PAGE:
Even though the climate, currency and the culture of Canada was not familiar to Edgar Musonda when he first emigrated to Canada from Zambia, he felt right at home when he stepped onto a soccer field at a park in Ottawa.
“At first I was surprised to see Canadian children so involved in soccer and going to competitions with equally energetic parents. Then I came to understand that the passion for soccer in Canada is huge,” says Edgar, a specialist in youth sports development, who arrived in Ottawa in September 2011 to live with his Canadian-born wife.
Soccer gave Edgar a common bond that helped him feel comfortable and adapt to his new country. He is a newcomer coach trained through the Ontario Soccer Association’s “Soccer and Settlement program” funded by Citizenship and Immigration Canada.
By joining the program, newcomers are able upgrade their coaching and refereeing qualifications to meet Canadian standards through courses offered in English and French. The program provides a chance for newcomers to establish social networks in their communities when they use their skills to organize soccer games for youth.
So far, the program has produced more than 100 certified newcomer coaches and referees in Ottawa and surrounding communities.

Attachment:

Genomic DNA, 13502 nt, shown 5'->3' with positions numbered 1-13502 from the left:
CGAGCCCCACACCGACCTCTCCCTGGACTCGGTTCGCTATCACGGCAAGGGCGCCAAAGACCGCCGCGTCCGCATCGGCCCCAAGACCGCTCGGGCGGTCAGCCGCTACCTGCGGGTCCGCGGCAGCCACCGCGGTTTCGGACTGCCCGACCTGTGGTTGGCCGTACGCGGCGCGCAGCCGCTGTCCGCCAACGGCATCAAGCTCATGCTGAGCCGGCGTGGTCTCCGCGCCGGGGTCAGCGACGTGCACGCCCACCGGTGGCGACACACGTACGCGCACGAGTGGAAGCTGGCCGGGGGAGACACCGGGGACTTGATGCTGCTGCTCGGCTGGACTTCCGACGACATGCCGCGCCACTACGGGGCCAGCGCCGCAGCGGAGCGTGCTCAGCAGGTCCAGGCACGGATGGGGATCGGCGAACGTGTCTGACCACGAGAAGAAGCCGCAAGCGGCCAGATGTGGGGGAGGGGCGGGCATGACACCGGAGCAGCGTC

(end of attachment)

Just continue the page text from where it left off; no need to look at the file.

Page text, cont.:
“By participating in the program, newcomers feel more welcome because they become part of a large family of soccer players, coaches and referees in Ontario,” says Javier Clavelo, coordinator of the Soccer and Settlement program. “They’re (newcomers) doing something they enjoy and using their expertise about the sport to help their communities.”
In its first year, more than 650 newcomer youth have participated in Play ‘n’ Learn workshops, Community Cup events and School Soccer Days. After soccer drills and practices, newcomer youth are given an opportunity to learn about Canadian culture and heritage.
Due to its successful first year, the Soccer and Settlement program is expanding to four additional communities in the Ottawa area.
For many years now, soccer has been used to engage youth and foster positive connections between communities in Africa, Asia and Europe. Now, in this pilot program, “the world’s game” is being used to help newcomers to Canada build connections to their new home.
Filed under: Administration, Club Development, OSA News Live, The OSA News Related Posts: Community Cup Festival Ottawa | Canada Women’s Camp Opens In Toronto & Vaughan | New Canadians Connect & Contribute to Soccer In Ottawa | Capital City FC Celebrates CSL Playoff Qualification With Ottawa Newcomers | Voting Opens For CanadaSoccer.com Fans’ Choices |